Keeping Sailors Out of the Minefield

The Belgium and Dutch Navies showcase their new Stand-off mine countermeasures concept at Euronaval in Paris.

Anita Hawser
22 October 2020


ECA Group's USV Inspector



"The performance of current autonomous systems in mine countermeasures (MCM) far exceeds what we can expect from legacy systems,” Admiral Yves Dupont, Rear Admiral DGMR Head of Systems Division of the Belgian Navy stated at a special session on Stand-off MCM at Euronaval in Paris.

In what has been described as the largest European contract in naval robotics for 50 years, the Belgian and Royal Netherlands Navies will be the first to deploy a Stand-off MCM capability based entirely on unmanned systems in the air, on the surface and underwater to detect, identify, classify and neutralise sea mines.

Having conducted war games in the North Sea pitting unmanned systems against legacy systems, Admiral Dupont said from the results it was clear that both navies were ready to take the next steps towards autonomous systems. “We sought a  reliable partner to carry out this small revolution in mine countermeasures and launched a bidding process involving several manufacturers,” he said.

The winners of that bidding process were a joint consortium formed by French robotics company ECA Group and Naval Group. ECA Group will supply the Belgian and Dutch Navies with a Stand-off MCM Toolbox comprising a variety of drones (unmanned aerial vehicles (UAVs), unmanned surface vessels (USVs) and autonomous underwater vehicles) to fulfil autonomous mine clearance missions at sea, as well as a training simulator. Naval Group will deliver 12 new generation MCM ships (six each for the Belgian and Royal Netherlands Navies).

Anthony Penn, commercial and business development director at ECA Group said the Stand-off MCM Toolbox would keep sailors out of the minefield and reduce the risk of human exposure during missions. “The robots are mature and sea-proven drones, which are being modified to meet the final requirements of the Belgian and Royal Netherlands Navies,” he stated.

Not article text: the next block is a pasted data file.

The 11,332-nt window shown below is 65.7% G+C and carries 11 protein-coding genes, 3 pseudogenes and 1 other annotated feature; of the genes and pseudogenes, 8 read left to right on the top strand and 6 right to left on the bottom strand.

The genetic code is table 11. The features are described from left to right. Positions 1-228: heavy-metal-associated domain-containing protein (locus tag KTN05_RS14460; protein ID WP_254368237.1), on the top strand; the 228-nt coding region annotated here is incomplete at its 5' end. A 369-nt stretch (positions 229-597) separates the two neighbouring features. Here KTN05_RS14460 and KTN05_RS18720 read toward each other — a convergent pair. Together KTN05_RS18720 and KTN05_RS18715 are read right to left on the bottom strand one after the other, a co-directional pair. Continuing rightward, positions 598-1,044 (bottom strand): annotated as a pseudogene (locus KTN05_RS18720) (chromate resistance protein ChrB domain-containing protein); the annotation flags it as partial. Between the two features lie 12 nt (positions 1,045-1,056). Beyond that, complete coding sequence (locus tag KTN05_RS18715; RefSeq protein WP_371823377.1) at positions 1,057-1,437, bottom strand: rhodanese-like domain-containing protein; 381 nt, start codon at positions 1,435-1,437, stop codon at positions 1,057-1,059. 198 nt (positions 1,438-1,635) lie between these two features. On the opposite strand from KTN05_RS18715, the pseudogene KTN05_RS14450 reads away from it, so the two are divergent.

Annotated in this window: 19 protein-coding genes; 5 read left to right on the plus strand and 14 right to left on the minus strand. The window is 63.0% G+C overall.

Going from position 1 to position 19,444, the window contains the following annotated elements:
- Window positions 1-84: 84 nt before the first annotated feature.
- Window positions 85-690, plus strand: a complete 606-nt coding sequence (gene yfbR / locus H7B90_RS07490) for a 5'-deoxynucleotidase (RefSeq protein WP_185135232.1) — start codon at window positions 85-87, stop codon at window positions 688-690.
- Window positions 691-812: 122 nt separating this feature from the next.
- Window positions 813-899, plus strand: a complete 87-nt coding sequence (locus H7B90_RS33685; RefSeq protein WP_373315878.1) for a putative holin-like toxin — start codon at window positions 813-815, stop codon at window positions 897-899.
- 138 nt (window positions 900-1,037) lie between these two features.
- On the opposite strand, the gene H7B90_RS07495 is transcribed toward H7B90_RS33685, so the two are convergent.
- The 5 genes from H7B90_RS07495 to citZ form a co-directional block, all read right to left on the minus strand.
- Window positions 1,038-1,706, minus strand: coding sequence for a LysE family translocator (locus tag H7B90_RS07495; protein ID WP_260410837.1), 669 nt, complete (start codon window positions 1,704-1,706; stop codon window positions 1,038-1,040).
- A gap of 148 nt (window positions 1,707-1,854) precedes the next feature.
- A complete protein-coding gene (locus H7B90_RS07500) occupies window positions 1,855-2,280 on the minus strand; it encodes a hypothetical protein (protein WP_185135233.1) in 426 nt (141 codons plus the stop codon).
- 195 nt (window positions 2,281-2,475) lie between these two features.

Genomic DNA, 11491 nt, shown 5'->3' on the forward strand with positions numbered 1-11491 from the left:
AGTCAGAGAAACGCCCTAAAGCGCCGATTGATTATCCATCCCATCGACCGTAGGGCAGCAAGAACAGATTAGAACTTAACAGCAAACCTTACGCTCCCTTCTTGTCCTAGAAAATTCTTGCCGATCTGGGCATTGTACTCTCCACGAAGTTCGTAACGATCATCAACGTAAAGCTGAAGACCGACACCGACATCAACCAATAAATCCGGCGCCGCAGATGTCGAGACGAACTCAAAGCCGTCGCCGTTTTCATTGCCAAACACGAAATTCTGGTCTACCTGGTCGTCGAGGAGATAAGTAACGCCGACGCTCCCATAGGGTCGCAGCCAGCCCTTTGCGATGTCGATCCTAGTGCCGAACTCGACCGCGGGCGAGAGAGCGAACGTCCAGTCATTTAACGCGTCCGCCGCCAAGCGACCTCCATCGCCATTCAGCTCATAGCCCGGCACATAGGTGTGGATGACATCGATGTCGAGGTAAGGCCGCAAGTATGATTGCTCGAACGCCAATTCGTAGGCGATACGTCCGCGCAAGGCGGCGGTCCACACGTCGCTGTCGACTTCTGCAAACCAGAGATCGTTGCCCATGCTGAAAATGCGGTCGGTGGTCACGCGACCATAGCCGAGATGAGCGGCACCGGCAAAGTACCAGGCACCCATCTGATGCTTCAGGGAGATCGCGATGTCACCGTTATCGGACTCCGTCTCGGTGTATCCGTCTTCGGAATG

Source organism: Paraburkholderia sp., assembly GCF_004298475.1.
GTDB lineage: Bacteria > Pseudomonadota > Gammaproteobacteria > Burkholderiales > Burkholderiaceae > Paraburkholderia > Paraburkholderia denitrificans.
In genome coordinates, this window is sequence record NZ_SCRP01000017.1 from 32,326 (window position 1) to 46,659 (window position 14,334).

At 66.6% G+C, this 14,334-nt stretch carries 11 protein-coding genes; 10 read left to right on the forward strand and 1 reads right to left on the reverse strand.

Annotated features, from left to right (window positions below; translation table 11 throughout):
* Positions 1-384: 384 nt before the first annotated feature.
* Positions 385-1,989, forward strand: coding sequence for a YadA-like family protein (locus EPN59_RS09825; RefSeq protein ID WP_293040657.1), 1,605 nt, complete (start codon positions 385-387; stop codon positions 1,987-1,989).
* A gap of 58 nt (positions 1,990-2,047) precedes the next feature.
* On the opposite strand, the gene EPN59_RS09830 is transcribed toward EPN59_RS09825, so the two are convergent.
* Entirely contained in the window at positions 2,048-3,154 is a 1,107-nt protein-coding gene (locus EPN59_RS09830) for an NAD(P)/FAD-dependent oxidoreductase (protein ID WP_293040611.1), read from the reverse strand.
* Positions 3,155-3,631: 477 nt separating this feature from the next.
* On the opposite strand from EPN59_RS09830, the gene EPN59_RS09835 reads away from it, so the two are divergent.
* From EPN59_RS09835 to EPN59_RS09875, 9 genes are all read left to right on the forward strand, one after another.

The drones, include UAVs, which will be used for detecting floating mines or for relay communication; USVs for transporting different robots into and out of the minefield, as well as providing relay communication; towed sonars, mid-sized AUVs, inspection and neutralisation vehicles. “Many drones can be in the water at the same time and will work together at different phases of the mission,” said Penn. “Parallel tasking will help optimise mission time so it can be accomplished at greater speed.”

The Stand-off MCM Toolbox's UMISOFT (Unmanned MCM Integrated System) software features a mission-management module, which can help operators determine how best to carry out a mission. The software provides a real-time view of the mission as it unfolds. Operators can also control multiple drones in the water using a single interface for ease of use.




 Aymeric Moullart de Torcy, operational marketing for Drones at Naval Group, said it had designed a real MCM warship with a low electromagnetic, radar and acoustic signature and high shock resistance to protect the crew. Advanced automation on board the ship will allow for multiple drones to be operated simultaneously in an optimised way.

The ship is also fitted with a combat management system. “The masterpiece of the ship is the mission bay where all the unmanned vehicles are stored,” said Moullart. “It is very compact and optimised and devices can be easily 're-roled', according to what is needed for the mission.” The ship can operate up to sea state 5.

The ship's mission bay is connected to the combat management system. All data collected from real-time operations can be shared outside the ship. A data centre on board the ship also enables it to operate independently from the shore if required and Moullart said it was cyber secure by design.


The MCM Ship's Mission Bay (Courtesy of Naval Group)



Admiral Dupont said the solution provided by ECA and Naval Group would result in greater safety of crews and enhanced freedom of navigation and allow it to introduce new sensors and autonomous systems more easily.

MCM divers will still be used in future operations with USVs containing specific payloads for divers, depending on the mission. RHIBs will also be used to transport divers. 

Each ship is capable of carrying 63 crew, with a basic crew of 30. The Belgian Navy said crews would be modular. Mission-specific training will be provided in advance using a simulator at Egeurmin, the NATO Centre of Excellence for Mine Warfare in Ostend, Belgium. Crew will be trained on Combat Information Centre modules and handling of the system, including the mine warfare software and tools in the hangar. Some of the training will be conducted using Virtual Reality.

The Belgian Navy believes the risk of losing legacy MCM skills in moving to a fully autonomous system is limited. “For some years, the two systems (legacy and unmanned) will live together in Egeurmin,” sai Admiral Dupont. “We will not dismantle the current training facilities; both training facilities will exist together.”